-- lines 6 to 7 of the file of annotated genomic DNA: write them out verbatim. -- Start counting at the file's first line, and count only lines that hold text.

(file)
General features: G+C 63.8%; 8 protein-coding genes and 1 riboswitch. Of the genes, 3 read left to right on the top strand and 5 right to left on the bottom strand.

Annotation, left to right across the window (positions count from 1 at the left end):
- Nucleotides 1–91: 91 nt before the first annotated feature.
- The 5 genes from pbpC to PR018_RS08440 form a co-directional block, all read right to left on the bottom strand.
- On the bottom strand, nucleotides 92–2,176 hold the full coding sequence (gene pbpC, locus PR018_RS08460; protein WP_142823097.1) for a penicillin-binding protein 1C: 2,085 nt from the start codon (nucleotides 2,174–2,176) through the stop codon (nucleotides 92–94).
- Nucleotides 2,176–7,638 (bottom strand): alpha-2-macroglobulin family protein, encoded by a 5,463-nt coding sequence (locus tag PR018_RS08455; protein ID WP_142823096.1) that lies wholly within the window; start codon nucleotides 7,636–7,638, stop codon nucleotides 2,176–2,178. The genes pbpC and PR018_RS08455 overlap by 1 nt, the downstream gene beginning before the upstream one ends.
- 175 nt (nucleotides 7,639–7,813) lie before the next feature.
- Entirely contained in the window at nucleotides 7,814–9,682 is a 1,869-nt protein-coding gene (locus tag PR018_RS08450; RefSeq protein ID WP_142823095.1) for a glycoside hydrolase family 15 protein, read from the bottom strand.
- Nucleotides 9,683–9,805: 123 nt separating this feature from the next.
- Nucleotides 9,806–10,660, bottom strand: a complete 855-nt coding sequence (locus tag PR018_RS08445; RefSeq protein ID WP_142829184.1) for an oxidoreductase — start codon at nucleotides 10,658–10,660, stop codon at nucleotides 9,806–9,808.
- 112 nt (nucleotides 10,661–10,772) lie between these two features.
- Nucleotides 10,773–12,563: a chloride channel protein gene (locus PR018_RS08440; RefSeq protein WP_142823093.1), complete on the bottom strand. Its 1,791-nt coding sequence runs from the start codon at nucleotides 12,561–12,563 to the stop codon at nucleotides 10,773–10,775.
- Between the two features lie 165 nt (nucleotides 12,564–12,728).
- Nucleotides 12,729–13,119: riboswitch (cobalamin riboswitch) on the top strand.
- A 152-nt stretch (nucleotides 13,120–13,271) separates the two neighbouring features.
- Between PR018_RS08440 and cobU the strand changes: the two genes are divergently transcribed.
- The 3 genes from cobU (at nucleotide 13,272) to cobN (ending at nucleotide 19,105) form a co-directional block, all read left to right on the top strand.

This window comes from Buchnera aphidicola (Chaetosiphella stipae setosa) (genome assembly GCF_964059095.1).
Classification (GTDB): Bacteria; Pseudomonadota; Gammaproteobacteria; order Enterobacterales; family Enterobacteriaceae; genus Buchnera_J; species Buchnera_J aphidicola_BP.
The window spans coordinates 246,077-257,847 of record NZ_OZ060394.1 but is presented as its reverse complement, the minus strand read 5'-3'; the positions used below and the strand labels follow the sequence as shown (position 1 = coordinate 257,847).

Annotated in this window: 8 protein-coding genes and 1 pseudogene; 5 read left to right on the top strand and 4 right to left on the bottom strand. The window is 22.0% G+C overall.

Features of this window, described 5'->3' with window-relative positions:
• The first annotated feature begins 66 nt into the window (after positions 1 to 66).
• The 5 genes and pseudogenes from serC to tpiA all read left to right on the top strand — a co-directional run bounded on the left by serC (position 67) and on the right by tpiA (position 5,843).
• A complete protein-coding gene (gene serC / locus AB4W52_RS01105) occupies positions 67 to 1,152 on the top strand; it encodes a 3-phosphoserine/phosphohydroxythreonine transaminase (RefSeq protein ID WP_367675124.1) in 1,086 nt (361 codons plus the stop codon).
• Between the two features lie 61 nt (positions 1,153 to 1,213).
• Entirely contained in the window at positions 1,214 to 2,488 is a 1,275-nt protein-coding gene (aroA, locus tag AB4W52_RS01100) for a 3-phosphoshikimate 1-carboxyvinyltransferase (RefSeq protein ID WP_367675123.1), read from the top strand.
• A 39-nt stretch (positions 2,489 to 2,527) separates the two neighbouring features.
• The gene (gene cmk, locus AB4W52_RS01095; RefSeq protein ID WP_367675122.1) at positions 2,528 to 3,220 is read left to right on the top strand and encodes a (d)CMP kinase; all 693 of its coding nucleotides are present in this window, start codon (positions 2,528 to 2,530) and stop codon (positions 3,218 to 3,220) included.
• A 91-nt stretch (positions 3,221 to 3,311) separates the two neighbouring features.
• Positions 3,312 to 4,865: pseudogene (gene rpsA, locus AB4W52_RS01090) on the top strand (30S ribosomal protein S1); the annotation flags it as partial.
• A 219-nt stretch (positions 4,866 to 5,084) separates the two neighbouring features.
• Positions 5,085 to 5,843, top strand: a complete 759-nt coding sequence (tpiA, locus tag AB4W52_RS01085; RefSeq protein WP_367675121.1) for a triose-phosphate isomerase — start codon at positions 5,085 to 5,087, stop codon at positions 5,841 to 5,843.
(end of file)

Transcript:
- Nucleotides 2,176–7,638 (bottom strand): alpha-2-macroglobulin family protein, encoded by a 5,463-nt coding sequence (locus tag PR018_RS08455; protein ID WP_142823096.1) that lies wholly within the window; start codon nucleotides 7,636–7,638, stop codon nucleotides 2,176–2,178. The genes pbpC and PR018_RS08455 overlap by 1 nt, the downstream gene beginning before the upstream one ends.
- 175 nt (nucleotides 7,639–7,813) lie before the next feature.